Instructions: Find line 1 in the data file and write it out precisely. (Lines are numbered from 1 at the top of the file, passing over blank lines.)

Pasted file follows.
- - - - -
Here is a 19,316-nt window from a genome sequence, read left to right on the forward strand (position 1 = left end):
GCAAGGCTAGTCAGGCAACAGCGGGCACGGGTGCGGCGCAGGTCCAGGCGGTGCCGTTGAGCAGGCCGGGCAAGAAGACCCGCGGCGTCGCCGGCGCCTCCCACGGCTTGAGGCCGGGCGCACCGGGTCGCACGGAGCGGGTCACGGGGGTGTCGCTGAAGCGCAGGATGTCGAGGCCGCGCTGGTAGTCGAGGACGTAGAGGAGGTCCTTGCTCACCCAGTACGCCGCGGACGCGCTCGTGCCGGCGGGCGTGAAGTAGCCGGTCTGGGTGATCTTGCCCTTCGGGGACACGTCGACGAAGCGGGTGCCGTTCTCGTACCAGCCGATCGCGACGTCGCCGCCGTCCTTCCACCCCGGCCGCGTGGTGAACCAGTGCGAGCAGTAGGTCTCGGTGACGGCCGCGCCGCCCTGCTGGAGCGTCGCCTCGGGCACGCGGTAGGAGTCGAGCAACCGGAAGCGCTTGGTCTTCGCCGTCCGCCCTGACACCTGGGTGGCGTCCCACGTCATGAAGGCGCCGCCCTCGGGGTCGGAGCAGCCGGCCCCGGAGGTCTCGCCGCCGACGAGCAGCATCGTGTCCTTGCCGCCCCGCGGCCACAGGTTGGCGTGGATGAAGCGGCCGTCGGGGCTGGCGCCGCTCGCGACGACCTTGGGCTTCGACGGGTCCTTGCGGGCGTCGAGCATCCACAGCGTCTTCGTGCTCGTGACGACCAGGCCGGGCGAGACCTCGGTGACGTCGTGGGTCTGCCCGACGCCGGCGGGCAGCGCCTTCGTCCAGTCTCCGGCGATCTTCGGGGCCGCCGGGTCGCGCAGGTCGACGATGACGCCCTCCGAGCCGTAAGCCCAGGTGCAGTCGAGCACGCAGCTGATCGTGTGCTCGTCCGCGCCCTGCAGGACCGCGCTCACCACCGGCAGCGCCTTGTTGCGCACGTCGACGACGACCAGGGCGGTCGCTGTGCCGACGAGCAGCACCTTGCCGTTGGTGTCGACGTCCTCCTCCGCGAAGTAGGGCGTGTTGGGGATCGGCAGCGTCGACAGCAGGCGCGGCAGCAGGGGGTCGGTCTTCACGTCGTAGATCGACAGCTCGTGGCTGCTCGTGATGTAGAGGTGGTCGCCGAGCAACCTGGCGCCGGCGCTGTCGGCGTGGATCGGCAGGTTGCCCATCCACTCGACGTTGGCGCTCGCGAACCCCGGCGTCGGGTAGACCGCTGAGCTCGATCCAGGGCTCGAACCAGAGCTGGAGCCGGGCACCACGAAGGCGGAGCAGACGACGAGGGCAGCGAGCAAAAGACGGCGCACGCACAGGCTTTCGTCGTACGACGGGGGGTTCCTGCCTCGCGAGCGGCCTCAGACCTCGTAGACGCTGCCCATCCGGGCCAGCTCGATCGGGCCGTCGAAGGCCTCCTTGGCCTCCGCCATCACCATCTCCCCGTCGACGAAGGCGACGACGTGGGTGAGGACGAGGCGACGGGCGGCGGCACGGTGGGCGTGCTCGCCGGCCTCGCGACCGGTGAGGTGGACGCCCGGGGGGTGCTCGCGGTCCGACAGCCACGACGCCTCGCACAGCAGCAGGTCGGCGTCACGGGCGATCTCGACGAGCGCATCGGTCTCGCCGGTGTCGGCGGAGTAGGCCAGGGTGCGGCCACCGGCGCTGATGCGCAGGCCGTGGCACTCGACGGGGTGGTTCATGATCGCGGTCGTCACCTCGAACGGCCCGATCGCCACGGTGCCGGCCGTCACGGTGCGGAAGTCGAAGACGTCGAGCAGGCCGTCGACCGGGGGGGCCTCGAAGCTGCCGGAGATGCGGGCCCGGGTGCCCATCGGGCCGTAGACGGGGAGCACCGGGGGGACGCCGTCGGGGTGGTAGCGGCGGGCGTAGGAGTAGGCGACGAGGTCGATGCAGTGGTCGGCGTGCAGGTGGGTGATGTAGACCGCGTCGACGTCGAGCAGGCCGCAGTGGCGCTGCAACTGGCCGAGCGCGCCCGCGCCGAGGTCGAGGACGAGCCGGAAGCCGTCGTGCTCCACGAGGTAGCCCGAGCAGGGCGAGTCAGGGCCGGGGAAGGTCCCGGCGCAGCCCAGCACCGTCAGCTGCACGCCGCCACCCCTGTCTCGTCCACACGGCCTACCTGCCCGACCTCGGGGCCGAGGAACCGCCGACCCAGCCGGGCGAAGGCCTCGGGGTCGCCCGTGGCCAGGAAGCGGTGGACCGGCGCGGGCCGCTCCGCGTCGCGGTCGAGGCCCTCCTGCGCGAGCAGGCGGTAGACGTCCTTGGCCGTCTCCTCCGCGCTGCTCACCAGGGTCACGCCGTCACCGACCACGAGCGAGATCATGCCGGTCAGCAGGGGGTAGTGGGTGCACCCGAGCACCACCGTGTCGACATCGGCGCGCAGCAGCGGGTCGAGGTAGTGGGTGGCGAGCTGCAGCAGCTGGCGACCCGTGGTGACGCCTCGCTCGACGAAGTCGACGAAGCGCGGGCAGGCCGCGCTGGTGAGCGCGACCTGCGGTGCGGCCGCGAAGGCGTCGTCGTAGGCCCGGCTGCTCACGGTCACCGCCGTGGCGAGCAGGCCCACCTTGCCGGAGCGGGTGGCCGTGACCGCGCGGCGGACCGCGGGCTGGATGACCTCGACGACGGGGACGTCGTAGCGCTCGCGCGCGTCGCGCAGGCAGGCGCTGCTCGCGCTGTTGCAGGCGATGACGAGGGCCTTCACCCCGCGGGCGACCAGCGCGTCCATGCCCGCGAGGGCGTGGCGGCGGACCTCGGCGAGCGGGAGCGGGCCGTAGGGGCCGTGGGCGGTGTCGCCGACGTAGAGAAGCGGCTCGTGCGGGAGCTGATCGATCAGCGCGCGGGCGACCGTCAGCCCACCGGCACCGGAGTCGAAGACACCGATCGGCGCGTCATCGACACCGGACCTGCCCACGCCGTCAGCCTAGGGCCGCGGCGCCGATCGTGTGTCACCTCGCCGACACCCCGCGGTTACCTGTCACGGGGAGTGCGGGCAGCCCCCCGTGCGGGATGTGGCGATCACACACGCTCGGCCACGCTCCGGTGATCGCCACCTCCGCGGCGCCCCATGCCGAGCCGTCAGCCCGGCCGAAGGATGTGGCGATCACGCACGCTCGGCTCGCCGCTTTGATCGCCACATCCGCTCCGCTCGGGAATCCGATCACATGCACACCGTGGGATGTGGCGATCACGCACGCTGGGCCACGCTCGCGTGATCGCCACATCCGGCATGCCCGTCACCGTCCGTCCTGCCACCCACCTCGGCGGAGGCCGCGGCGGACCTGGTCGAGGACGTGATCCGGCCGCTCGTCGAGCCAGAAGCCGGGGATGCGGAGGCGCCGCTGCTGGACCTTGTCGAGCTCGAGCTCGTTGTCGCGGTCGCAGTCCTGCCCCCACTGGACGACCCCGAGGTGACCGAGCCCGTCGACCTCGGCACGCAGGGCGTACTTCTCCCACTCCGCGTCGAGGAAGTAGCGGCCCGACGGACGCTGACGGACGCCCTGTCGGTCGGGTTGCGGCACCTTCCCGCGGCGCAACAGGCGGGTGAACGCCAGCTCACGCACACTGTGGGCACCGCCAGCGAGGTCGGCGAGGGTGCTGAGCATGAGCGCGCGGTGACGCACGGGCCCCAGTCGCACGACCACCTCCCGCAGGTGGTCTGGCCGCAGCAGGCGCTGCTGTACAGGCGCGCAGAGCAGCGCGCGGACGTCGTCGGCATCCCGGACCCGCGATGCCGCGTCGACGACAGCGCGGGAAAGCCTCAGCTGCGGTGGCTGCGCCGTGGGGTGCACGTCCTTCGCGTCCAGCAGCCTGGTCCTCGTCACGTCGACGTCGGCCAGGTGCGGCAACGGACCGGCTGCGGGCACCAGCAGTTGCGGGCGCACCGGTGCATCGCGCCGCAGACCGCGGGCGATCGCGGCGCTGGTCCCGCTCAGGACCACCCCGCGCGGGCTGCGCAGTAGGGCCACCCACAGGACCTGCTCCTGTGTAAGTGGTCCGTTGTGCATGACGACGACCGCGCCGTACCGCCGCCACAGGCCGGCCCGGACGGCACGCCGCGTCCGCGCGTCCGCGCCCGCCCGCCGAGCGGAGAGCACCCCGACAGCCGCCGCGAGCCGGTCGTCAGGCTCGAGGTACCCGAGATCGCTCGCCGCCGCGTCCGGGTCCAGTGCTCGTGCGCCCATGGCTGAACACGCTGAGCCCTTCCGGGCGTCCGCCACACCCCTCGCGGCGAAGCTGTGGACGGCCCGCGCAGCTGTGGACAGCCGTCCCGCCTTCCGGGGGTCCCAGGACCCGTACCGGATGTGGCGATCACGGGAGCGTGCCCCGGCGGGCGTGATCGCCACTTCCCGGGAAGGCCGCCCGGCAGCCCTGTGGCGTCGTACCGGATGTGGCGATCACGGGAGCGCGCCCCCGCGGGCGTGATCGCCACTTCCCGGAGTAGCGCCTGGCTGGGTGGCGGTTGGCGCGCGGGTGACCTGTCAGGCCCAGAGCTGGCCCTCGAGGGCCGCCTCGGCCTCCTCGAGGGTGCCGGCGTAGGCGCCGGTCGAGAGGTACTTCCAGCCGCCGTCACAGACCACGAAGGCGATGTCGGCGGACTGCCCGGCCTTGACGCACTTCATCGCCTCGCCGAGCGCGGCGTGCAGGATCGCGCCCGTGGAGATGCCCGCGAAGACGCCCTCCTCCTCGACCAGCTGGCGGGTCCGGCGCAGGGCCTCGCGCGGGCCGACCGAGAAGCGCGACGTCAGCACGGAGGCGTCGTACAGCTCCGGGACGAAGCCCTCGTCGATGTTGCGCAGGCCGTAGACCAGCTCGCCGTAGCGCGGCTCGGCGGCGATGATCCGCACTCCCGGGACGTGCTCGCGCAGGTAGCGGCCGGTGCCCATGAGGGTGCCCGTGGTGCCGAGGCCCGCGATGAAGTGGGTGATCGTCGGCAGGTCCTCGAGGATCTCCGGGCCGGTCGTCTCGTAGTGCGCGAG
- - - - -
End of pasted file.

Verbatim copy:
Here is a 19,316-nt window from a genome sequence, read left to right on the forward strand (position 1 = left end):